A former aircraft engineer who claimed a guilty verdict at his murder trial was "biased" had his conviction quashed today after spending more than 14 years in jail.
Andrew Adams, now 36, was convicted at Newcastle Crown Court in 1993 of shooting dead a retired science teacher, grandfather Jack Royal, 58, in 1990.
His co-accused, John Hands, was acquitted.
The shooting was said to have been a revenge killing for the fatal stabbing by Mr Royal of a man during a street fight in 1987.
Mr Royal had been cleared after two trials heard he had acted in self-defence against David Thompson, his son's 29-year-old former business partner.
In March 1990 Mr Royal was shot after he answered the door to his home in Laburnum Grove, Sunniside, Gateshead.
Mr Adams, 23, at the time of the trial, from Chapel Park, Newcastle, had his case referred to the Court of Appeal by the Criminal Cases Review Commission (CCRC), the independent body which investigates possible miscarriages of justice.
Lord Justice Gage, Mr Justice Silber and Mr Justice Treacy, sitting in London, ruled today that Mr Adams's conviction was unsafe and ordered that it be quashed.
The ruling found that when taken together, various "criticisms and failures" had the cumulative effect of being "sufficient to render the verdict unsafe".
It concluded: "We are not to be taken as finding that if there had been no such failures the appellant would inevitably have been acquitted.
"We are however satisfied for the reasons given that the verdict is unsafe. The appeal will be allowed and the conviction quashed."
Speaking after hearing of the findings, Mr Adams said: "I am overwhelmed with all that has happened.
"A few minutes ago I was a prisoner serving a life sentence for a crime I did not commit. I am now a free man."
Concerning the time he has spent in prison, he said: "During the past 14 years my mum has died, my friends have got married, settled down and had children, whilst I have been in prison.
"I will now return to Newcastle and begin to rebuild the life I once had.
"I am so grateful to all those who have stood by me. Without them I would not be here today."
Ben Rose, his solicitor, added: "This is a great day, a sad day and a shameful day.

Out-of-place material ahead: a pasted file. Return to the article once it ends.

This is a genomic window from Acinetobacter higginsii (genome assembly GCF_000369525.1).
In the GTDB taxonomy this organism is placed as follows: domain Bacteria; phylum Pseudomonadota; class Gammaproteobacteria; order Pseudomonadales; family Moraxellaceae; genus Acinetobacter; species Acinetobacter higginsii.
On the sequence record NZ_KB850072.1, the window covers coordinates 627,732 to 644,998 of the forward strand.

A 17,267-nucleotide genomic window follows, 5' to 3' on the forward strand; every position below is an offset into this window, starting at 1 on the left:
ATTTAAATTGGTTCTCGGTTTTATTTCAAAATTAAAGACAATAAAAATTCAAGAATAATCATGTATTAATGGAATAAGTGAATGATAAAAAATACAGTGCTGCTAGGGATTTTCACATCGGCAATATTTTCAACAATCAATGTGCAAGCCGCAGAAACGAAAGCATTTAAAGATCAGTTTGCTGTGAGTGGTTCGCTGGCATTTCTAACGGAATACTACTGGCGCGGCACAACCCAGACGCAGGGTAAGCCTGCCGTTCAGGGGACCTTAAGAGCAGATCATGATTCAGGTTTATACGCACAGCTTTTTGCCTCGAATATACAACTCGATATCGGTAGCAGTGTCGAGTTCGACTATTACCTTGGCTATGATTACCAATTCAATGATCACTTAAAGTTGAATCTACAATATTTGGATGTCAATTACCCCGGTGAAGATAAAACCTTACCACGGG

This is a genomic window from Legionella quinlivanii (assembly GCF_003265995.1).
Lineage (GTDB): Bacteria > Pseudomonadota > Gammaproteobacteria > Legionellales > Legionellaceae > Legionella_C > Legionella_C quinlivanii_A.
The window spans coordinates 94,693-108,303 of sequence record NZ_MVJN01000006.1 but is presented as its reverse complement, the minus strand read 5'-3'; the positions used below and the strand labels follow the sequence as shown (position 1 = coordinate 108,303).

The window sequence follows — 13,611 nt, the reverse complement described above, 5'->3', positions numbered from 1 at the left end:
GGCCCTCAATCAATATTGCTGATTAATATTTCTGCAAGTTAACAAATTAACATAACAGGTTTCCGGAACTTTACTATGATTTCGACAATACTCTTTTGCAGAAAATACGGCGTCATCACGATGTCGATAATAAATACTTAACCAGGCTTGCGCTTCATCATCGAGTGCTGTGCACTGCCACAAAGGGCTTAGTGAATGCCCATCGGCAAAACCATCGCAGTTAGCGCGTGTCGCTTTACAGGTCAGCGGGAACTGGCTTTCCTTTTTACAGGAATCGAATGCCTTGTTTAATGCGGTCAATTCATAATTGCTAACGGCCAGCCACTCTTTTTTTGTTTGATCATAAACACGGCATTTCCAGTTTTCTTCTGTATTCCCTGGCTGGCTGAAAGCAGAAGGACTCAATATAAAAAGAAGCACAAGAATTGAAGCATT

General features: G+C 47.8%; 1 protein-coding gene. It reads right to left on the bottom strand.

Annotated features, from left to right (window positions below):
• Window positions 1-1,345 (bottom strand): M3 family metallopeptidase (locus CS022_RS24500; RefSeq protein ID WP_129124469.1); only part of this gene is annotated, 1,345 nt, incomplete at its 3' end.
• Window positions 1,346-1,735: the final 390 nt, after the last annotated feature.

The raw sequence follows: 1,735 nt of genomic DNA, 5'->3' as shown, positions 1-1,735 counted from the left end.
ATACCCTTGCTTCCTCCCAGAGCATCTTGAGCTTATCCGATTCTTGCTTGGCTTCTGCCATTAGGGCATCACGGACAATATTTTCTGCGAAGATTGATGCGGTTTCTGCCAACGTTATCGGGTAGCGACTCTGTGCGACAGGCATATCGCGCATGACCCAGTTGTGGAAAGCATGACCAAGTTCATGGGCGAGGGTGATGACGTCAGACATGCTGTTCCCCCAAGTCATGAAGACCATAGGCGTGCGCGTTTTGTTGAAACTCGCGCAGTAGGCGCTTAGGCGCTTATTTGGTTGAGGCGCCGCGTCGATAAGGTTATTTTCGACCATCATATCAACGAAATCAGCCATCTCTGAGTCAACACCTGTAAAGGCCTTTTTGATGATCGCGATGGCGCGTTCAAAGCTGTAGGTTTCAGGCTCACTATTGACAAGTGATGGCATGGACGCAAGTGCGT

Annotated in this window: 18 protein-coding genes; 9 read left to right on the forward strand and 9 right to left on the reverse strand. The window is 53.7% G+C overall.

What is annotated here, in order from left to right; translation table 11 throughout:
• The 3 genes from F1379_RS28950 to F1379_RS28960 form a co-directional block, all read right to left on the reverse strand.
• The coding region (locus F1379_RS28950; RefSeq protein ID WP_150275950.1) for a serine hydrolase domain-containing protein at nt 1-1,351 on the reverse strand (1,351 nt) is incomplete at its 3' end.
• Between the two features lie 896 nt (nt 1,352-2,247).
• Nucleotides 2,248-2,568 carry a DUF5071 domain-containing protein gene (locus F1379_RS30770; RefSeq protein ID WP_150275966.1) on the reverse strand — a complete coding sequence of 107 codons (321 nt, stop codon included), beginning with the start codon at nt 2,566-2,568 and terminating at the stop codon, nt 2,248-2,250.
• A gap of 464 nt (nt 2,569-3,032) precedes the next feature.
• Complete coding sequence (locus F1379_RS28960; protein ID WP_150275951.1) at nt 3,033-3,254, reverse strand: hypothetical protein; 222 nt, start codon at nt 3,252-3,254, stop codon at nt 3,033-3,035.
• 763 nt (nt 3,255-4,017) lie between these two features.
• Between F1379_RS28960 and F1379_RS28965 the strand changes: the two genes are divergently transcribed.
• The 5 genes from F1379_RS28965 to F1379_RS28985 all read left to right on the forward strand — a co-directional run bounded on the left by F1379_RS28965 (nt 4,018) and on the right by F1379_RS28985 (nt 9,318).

"It is a great day because, after being in prison for 14 years for a crime he did not commit, Mr Adams's conviction has finally been quashed.
"It is a shameful day because the material which has led the Court of Appeal to quash Mr Adams conviction was there for his original lawyers to examine - something they failed to do.
"Finally, it is a sad day because Mr Royal's murderers are still at large."
The Court of Appeal heard in December that a member of the jury which convicted Mr Adams remarked to fellow jurors that he and his co-accused were guilty.
Judges were told a woman juror had remarked on several occasions outside the jury room during the trial that she knew "these lads are guilty".
Evidence of the woman's remarks was given by a fellow juror - referred to only as "Juror 9" - who told the appeal judges last month that the "passing comment" was repeated by the woman "numerous times".
Other jurors said "this can't be right", but the comments were not reported to the jury foreman or to the trial judge, Mr Justice Ognall.
Chief Superintendent Steve Bolam, of Northumbria Police, said today: " The Court of Appeal has made its decision and we accept that.
"We will not be making any further comment until we have had the opportunity to study the court's findings in detail."
Lord Justice Gage said a failure to use evidence relating to three topics, which was available to the defence before trial, "demonstrates that, for whatever reason, the legal advisers at trial had failed in those respects in their pre-trial preparations".
He ruled: "It was this deficiency in pre-trial preparation which caused the failures which we have identified."
He said: "It is difficult to conclude that the criticisms and failures which we have found in respect of any one of the individual topics were on their own sufficient to render the verdict unsafe but we are quite satisfied that taken together, cumulatively they were sufficient to render the verdict unsafe."
But the judges rejected the ground of appeal relating to alleged jury bias.
Lord Justice Gage said: "Before the jury was sworn, the judge said that any juror with prior knowledge of any defendant should declare it before being sworn. None did.
"No irregularity was drawn to the attention of the judge by any juror during the course of the trial.
"The verdict was unanimous. In the circumstances, we are quite satisfied that no evidence of bias has been shown, so as to render the verdict unsafe."
Adams was in the public gallery in court later to hear that the Crown would not be seeking a retrial.
Later, he spoke to waiting reporters outside London's Royal Courts of Justice.
He said: "I have been waiting for today for 15 years. This is the result I ought to have had at my trial."
Adams, surrounded by family and friends, including long-term girlfriend Clare Brayson, 35, added: "It is hard to describe how I feel right now. I have very mixed emotions."
He said that to describe himself as being "over the moon" would be an "understatement".
Thanking his current legal team, Adams commented: "I feel bitter that my original lawyers let me down so badly."
His "one great sadness" was that his mother was not alive to see him freed.Reuse content